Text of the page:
Detoxing from alcohol is the first step for freeing yourself from your addiction. However, if not done correctly, detoxing can be very dangerous and even detrimental to your health. It should be done with extra caution and coupled with some form of addiction treatment. Safely detoxing should only be attempted in a supervised environment such as a hospital or detox facility.
Withdrawal Symptoms and Detox Side Effects
Withdrawal symptoms are likely to occur somewhere on the road to recovery. During detox, you may start experiencing symptoms as early as a few hours after your last drink. Symptoms will build likely but reach their peak at 72 hours after the last drink. These symptoms may include nausea, increased heart rate, cold sweats, tremors, irritability, anxiety, fevers, seizures, insomnia, decreased appetite, and even hallucinations in some extreme cases. Symptoms are likely to change the longer you go without a drink.
It can be challenging to predict just how long detoxing will take. Many factors go into this, including the frequency, heaviness, and duration of drinking. Your body and personal history with alcohol will determine your detox timeline and the severity of your symptoms. These symptoms may last a week or longer.
The Importance of Tapering
Tapering off of your alcohol consumption is crucial to avoid painful withdrawal symptoms and other health issues. Safely achieving sobriety and detoxing can only be done through tapering. Cutting off cold turkey can lead to extreme withdrawal symptoms and cause medical problems. Detoxing can be dangerous and should be done cautiously—with tapering. It is recommended that detoxing be done with medical supervision and support.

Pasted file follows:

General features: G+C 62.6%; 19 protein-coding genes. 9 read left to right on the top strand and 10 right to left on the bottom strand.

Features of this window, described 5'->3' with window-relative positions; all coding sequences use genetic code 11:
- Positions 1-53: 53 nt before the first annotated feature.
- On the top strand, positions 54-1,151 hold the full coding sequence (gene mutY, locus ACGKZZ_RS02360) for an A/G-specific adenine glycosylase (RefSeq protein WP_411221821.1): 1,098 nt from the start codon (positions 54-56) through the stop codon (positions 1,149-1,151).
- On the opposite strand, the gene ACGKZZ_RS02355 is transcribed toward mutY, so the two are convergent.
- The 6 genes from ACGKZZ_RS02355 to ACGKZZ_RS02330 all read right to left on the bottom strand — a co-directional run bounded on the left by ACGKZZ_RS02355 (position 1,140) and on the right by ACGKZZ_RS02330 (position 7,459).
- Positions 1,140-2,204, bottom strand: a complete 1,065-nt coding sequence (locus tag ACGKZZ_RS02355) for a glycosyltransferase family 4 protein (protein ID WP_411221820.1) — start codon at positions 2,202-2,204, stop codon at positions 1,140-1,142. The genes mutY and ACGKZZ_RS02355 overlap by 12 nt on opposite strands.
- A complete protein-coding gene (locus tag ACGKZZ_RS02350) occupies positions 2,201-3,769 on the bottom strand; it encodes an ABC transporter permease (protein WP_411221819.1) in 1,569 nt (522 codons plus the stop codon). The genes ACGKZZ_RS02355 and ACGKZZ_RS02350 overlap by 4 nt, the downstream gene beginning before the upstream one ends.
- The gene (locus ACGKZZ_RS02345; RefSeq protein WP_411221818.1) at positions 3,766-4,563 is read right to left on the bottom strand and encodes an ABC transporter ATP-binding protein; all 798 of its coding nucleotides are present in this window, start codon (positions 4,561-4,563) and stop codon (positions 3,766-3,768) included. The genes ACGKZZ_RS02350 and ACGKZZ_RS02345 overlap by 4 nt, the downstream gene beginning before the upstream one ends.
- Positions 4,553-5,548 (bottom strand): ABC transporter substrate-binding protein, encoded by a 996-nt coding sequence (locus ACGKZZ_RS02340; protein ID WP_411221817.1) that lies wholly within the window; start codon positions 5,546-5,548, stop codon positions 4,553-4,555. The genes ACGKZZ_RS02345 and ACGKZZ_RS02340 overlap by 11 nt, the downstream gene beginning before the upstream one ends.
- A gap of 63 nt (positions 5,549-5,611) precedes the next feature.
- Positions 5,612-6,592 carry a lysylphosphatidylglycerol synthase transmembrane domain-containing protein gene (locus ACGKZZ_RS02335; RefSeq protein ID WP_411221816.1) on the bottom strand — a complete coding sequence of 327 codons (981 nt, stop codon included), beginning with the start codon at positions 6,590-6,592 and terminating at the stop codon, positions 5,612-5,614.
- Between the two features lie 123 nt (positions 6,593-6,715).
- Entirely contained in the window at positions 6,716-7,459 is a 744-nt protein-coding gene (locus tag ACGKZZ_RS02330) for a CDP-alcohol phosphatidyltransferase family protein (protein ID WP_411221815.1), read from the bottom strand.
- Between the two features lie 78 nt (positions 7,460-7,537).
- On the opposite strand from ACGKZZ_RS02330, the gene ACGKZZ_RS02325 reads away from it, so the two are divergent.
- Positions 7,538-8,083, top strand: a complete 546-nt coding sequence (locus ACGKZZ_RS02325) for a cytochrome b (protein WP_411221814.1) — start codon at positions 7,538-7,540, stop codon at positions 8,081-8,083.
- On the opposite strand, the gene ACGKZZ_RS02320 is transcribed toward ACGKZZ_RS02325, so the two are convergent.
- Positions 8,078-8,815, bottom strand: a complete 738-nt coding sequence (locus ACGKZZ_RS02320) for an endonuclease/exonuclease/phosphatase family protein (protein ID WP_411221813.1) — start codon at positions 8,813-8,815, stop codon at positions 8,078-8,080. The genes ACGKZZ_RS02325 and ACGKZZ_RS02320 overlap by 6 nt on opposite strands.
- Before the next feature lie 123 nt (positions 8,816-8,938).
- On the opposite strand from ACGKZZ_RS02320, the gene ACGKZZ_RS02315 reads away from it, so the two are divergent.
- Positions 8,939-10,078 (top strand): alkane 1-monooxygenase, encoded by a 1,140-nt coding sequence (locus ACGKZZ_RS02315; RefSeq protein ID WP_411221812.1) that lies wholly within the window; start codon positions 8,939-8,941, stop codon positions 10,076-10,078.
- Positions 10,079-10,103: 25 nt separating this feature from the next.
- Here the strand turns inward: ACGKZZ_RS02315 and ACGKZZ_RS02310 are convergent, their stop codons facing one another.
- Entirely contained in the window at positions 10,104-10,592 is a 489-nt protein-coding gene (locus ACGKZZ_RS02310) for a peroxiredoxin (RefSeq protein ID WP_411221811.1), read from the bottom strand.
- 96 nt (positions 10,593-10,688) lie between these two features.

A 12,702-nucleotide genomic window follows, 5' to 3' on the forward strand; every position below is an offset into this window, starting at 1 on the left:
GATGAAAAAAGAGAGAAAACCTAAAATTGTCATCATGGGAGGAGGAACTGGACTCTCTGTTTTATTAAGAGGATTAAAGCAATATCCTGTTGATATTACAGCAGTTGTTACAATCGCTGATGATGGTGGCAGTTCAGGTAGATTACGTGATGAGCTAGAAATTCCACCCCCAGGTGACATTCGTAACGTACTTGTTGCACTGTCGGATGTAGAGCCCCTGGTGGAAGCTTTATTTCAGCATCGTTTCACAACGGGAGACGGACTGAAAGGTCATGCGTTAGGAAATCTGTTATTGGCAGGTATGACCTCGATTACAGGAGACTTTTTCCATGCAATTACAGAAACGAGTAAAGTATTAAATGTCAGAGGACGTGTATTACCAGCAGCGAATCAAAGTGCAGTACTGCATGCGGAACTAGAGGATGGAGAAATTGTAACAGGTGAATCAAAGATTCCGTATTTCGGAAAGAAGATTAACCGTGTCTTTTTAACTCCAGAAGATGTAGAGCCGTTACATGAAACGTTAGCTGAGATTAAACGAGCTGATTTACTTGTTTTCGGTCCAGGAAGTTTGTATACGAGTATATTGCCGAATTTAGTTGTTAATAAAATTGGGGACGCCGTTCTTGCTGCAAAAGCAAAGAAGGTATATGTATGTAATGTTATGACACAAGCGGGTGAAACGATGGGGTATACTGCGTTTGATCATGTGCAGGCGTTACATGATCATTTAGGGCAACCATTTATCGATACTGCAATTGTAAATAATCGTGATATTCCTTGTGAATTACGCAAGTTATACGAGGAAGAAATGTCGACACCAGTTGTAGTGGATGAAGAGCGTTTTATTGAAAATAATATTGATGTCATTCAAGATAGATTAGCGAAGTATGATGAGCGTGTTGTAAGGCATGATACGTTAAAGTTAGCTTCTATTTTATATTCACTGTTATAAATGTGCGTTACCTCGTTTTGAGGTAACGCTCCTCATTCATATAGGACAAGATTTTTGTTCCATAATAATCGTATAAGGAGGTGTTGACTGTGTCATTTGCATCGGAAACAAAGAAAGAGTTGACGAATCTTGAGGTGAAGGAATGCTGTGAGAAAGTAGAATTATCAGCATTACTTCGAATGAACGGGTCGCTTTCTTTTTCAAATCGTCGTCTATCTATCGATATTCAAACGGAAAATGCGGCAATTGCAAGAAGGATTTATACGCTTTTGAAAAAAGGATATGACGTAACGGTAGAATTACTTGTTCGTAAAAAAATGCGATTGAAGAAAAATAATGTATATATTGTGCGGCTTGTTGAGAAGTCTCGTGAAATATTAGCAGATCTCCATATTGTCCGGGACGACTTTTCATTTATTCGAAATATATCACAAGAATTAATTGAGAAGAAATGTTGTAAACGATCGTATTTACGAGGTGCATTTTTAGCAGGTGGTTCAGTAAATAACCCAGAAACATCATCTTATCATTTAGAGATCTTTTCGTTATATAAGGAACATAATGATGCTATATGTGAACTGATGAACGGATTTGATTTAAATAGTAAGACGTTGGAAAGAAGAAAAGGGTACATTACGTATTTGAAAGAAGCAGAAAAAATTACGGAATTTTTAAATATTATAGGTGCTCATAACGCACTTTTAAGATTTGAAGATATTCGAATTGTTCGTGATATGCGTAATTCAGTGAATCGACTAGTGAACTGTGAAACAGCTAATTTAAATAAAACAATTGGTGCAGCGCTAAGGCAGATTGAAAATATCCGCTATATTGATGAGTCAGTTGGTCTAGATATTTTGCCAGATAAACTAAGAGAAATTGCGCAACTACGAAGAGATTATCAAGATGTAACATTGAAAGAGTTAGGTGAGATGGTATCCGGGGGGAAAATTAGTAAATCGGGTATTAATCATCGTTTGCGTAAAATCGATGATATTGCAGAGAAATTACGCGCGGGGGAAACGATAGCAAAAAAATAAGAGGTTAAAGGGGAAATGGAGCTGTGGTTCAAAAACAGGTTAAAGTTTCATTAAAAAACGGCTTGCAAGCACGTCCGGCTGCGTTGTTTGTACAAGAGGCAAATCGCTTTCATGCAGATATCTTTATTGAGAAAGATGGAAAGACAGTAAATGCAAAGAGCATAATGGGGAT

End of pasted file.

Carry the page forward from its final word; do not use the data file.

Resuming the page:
Alcoholics Anonymous and other support groups can help you cope as you learn from other’s experiences and battle addiction together. A specialist or recovery center can provide medical supervision. If you have unsuccessfully attempted to detox from alcohol in the past, it may be beneficial to attempt again with the aid of a recovery center.
How You Should Taper
Though tapering can help you lessen your alcohol intake in a healthy way, it is not a treatment for addiction. Addiction is a disease and should be addressed by a professional.
Your tapering schedule should be built to meet your needs. This is one of many reasons it is helpful to have the input of a medical professional. You should consider how much you drink daily, how long you’ve been drinking, your height, weight, and other personal factors. The longer a person has been drinking and the more they have been drinking, the slower they should taper, and the more difficult detoxing will be. Many tapering schedules are calculated by percentage—for example, drinking 5% less each day.
If you or a loved one is dealing with addiction and attempting to detox from alcohol, help can be found at Ardu. We provide healing for the mind and body through multiple therapies and medical support. Our team will help you safely detox from alcohol, recover from your addiction, and develop tools to combat future difficulties. Contact us today to learn more.